“Is Alcoholics Anonymous A Religious Program?”

I frequently hear people ask “Is Alcoholics Anonymous (AA) a religious program?”

There is one simple answer to this question, whether it applies to AA or any other 12 Step recovery program for that matter.


Over six decades ago, Bill Wilson and Dr. Bob Smith sought to establish a program that would help individuals suffering from alcoholism find recovery. One of their main goals was to create a process that wasn’t too religious-based. At the time, the only thing in existence that was trying to help alcoholics recover was the Oxford Group, except it was extremely Christian-centered. Bill and Bob knew they needed to move away from that if they wanted to find a lot more acceptance to their recovery program. When they created the 12 Steps, it was done in a way to help those who might be atheist or agnostic, and even those who might have turned away from religion long ago. The absolute key that solidified all this was in their second step, which guided alcoholics to find a Power greater than themselves who could restore them to sanity.

It was never specified what that Power was supposed to be. The founders of AA left that for each individual to discover in their own spiritual journey to recovery. When I first started out on my own path to that, I was both afraid and angry with God. I also had a hard time believing I was going to find a Power greater than myself who would help me find full recovery from not only my alcoholism, but all my other addictions as well. My first sponsor helped me immensely with all of this, when she said to believe that she believed there was a Power who could do that for me. So for a good while I did what she said and followed the steps by believing that she believed I’d find that Power for myself.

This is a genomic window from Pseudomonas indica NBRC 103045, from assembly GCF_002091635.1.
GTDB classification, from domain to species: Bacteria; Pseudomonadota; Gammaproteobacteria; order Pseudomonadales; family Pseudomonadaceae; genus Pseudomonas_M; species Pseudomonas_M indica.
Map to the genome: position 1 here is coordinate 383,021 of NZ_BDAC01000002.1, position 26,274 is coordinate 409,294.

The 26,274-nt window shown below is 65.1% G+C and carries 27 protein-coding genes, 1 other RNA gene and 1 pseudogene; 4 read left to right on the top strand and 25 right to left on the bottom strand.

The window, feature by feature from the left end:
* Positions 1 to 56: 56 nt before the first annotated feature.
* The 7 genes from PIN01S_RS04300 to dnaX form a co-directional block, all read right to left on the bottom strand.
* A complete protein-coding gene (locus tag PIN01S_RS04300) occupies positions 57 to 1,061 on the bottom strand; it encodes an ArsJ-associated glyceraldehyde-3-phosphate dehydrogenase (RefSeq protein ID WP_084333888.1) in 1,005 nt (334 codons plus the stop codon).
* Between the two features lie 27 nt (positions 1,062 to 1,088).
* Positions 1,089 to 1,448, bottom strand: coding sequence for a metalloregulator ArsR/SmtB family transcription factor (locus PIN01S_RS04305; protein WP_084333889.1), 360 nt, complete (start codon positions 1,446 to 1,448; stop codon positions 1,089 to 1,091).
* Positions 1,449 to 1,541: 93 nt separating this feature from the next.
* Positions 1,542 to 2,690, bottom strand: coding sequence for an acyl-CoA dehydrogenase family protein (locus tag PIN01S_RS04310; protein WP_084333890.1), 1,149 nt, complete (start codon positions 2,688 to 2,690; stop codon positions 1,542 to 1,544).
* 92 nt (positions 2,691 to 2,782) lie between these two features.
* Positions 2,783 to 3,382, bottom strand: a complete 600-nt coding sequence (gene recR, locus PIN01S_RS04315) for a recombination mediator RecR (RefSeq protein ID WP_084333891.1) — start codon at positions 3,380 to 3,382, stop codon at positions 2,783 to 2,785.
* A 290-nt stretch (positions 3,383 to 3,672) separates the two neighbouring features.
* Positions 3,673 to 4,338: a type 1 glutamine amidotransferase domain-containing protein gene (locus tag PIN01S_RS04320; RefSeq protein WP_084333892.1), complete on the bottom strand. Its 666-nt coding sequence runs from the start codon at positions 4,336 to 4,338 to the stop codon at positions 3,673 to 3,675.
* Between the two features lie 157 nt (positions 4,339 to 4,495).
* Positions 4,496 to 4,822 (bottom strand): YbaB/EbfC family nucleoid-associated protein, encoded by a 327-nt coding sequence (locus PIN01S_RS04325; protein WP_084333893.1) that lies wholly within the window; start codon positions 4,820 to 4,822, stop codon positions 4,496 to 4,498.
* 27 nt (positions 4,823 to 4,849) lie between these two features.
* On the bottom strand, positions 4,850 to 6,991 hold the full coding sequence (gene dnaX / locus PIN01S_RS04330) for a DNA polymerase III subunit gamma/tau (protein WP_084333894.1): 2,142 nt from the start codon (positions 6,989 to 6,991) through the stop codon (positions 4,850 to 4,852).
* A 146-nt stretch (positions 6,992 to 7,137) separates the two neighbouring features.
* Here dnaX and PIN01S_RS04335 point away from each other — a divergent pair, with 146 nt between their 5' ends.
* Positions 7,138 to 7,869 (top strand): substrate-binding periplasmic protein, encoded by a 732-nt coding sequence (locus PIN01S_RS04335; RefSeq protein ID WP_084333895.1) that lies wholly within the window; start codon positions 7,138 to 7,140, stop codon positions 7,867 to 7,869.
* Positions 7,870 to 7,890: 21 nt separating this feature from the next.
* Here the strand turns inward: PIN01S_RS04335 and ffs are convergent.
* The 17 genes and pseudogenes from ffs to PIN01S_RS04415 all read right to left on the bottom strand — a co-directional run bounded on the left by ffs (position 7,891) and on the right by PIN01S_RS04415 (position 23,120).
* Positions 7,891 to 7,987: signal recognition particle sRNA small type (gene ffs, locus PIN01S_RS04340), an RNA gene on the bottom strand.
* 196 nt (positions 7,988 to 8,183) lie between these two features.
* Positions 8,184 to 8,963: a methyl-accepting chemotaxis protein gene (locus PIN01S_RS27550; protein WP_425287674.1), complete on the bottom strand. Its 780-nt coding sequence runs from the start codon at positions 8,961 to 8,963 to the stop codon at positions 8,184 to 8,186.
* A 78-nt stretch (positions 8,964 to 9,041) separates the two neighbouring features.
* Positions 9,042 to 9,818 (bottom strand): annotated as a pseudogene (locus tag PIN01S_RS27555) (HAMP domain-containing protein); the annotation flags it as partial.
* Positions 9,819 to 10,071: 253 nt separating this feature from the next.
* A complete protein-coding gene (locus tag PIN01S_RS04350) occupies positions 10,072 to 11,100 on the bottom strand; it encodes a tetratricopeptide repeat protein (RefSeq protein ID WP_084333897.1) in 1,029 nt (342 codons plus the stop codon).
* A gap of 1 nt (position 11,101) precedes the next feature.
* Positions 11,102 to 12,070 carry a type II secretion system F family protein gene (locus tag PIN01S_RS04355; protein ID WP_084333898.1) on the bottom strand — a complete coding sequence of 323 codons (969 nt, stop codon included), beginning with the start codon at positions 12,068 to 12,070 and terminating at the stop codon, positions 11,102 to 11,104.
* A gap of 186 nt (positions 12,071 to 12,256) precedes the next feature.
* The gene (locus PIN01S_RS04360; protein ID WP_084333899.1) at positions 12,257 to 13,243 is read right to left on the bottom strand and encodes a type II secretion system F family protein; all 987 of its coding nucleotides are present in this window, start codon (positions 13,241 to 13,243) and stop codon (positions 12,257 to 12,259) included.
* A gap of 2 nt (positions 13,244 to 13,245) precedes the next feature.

While I wasn’t atheist or agnostic, I was one of those who had turned away from religion long ago because of the idea of a punishing God. I also couldn’t understand how the God I was brought up with would let so many bad things happen to me. These are the reasons why I was both afraid and angry with God and why a religious recovery program wouldn’t have worked for me. Thankfully, Bill and Bob didn’t establish that type of a program and instead, I was able to find my own path to a God of my understanding who was quite UNLIKE the God I had been brought up with in church.

The God of my understanding today is an all-loving, all-accepting, and all-forgiving God who didn’t punish me or cause any of the bad things to happen to me. I learned that all those bad things that happened were because of the mass amount of self-will that runs riot in this world. Now, when I see the words “God” or “Him” or “Power” in the 12 Steps, it is the God of my understanding that I believe it’s referring to. As for any other person who is seeking recovery, they too can create their own perception of who God is.

So if you happen to be someone who is seeking recovery from an addiction, please don’t be scared when you see some words or phrases in the 12 Steps that seem too religious-based. I can attest that while those words may seem that way, they’re not. No matter what level of belief you have and no matter what your conception of God is, the only thing you need to do is be willing to believe in a Power greater than yourself. Whatever you end up choosing, as long as it’s not yourself, I know it will help lead you to find recovery from your addictions, like my God did for me.

And if somehow you find yourself still struggling with believing there is some Power greater than yourself, who can you help you find recovery from your addiction, then believe that I believe, until you do…

Peace, love, light, and joy,

Andrew Arthur Dawson